Phototransduction by Retinal Ganglion Cells That Set the Circadian Clock

  title={Phototransduction by Retinal Ganglion Cells That Set the Circadian Clock},
  author={David M. Berson and Felice A. Dunn and M. Takao},
  pages={1070 - 1073}
Light synchronizes mammalian circadian rhythms with environmental time by modulating retinal input to the circadian pacemaker—the suprachiasmatic nucleus (SCN) of the hypothalamus. Such photic entrainment requires neither rods nor cones, the only known retinal photoreceptors. Here, we show that retinal ganglion cells innervating the SCN are intrinsically photosensitive. Unlike other ganglion cells, they depolarized in response to light even when all synaptic input from rods and cones was… 

Melanopsin in the circadian timing system

It appears that of the known photoreceptor systems, none, in and of itself, is necessary for circadian photoreception, and it appears that within the photoreceptive systems there is some degree of redundancy, each contributing in some way to photic entrainment.

Rod photoreceptors drive circadian photoentrainment across a wide range of light intensities

Using mice that lack functional rods or in which rods are the only functional photoreceptors, it is found that rods were solely responsible for photoentrainment at scotopic light intensities and rods use two distinct retinal circuits to drive ipRGC function to support circadian photoentrainedment across a wide range of light intensITIES.

Strange vision: ganglion cells as circadian photoreceptors

Melanopsin—Shedding Light on the Elusive Circadian Photopigment

Although melanopsin is clearly the leading candidate for the elusive photopigment of the circadian system, further research is needed to resolve the mystery posed by its absorbance spectrum and to fully elucidate its role in circadian photoentrainment.

Ocular Photoreception for Circadian Rhythm Entrainment in Mammals.

The circadian clock of the mammalian cornea is also light entrainable and is also neuropsin-dependent for this effect, and the retina thus utilizes a surprisingly broad array of opsins for mediation of different light-detection tasks.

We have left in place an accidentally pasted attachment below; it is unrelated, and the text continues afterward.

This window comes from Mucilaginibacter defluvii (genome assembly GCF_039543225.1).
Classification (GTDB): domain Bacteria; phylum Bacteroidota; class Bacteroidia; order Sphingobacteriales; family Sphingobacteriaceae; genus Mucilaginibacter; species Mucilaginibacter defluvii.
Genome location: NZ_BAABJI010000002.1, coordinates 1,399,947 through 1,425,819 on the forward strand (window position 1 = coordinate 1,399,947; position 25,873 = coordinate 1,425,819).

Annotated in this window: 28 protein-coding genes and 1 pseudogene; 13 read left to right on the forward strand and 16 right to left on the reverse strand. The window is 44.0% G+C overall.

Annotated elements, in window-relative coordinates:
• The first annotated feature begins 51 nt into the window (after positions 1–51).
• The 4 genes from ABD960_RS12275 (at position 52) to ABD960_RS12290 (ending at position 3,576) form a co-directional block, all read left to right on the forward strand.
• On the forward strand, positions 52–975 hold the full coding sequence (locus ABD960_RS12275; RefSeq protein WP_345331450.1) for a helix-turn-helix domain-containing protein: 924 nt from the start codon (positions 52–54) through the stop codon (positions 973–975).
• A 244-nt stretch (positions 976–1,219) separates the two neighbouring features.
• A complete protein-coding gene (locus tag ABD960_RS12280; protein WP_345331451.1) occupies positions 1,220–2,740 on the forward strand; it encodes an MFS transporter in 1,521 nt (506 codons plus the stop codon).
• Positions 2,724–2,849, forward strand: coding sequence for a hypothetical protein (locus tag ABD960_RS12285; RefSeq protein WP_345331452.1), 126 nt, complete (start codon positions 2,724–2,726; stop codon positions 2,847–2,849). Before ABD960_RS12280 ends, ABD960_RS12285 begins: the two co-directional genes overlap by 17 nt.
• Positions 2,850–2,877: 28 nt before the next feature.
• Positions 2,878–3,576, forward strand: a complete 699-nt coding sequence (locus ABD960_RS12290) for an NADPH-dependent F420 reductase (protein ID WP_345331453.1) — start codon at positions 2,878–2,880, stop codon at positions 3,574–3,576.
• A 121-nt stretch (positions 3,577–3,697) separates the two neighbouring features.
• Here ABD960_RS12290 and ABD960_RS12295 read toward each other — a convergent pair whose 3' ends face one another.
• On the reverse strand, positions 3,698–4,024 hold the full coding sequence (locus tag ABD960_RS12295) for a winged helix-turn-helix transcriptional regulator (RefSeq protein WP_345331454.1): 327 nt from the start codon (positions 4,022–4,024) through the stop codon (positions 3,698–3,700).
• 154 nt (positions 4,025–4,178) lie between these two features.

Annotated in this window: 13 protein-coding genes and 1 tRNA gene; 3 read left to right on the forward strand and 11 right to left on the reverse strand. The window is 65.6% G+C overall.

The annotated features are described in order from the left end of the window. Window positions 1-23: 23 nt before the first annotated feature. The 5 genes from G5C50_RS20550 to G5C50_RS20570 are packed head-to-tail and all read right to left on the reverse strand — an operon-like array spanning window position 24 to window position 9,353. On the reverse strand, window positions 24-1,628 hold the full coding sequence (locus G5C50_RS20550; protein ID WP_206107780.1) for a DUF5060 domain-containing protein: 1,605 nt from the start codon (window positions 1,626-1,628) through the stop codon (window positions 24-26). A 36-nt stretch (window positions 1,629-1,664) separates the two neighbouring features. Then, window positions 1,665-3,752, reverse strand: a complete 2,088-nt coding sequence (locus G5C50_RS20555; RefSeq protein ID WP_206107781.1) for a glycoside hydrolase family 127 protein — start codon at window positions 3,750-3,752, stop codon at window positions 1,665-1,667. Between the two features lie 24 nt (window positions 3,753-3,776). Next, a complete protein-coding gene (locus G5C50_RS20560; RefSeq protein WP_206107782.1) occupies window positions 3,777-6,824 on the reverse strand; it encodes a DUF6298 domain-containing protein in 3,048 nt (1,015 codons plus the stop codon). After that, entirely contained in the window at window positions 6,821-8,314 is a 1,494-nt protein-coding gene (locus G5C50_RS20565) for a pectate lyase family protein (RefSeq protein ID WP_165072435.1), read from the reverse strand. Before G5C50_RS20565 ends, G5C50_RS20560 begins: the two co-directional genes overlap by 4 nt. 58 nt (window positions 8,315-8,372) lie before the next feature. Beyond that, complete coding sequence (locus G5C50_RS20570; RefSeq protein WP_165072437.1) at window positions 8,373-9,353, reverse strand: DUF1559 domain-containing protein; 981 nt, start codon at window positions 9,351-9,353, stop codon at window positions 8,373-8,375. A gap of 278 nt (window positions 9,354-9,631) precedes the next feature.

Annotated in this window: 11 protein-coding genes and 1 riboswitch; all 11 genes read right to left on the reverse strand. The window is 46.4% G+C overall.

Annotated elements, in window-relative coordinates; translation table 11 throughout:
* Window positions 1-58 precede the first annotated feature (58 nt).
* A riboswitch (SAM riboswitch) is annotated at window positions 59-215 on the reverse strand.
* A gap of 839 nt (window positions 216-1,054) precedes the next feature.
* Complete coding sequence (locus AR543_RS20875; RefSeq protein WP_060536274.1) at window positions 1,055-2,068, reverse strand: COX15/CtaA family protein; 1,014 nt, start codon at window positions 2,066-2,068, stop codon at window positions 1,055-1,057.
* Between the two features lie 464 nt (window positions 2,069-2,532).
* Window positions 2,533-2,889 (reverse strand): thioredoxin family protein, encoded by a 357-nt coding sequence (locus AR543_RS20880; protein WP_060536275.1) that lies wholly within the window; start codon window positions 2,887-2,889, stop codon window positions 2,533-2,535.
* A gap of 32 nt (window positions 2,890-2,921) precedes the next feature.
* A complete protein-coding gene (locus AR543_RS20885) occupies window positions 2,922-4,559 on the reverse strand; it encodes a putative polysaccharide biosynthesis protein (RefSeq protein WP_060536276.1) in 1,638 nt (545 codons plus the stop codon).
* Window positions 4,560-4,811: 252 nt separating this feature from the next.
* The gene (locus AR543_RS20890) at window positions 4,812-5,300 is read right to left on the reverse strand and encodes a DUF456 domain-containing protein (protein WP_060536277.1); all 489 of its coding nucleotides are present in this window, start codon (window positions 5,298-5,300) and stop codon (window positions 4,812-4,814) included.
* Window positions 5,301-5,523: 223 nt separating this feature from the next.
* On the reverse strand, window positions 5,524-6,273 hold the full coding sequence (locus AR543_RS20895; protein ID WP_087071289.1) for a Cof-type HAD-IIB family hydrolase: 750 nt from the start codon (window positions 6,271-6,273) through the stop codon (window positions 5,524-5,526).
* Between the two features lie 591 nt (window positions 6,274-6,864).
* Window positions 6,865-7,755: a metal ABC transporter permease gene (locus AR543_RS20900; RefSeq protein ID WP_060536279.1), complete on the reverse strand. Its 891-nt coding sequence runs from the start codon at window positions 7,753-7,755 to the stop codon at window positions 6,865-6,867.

Architecture of retinal projections to the central circadian pacemaker

The results suggest that the retina provides multifaceted synaptic inputs to the brain to mediate proper photic inputs to coordinately influence non-image–forming visual functions, and provides a better understanding of how retinal neurons connect to the central circadian pacemaker to synchronize endogenous circadian clocks with the solar day.

Intrinsic light responses of retinal ganglion cells projecting to the circadian system

The intrinsic light‐activated current observed in SCN‐projecting RGCs resembles currents carried by ion channels of the transient receptor potential (trp) family, which are known to mediate the light response of invertebrate photoreceptors.

Retinal pathways influence temporal niche

A switch from nocturnal to diurnal entrainment of circadian activity rhythms in double-knockout mice lacking the inner-retinal photopigment melanopsin (OPN4) and RPE65, a key protein used in retinal chromophore recycling, is reported, revealing a novel mechanism by which changes inretinal input can mediate acute temporal-niche switching.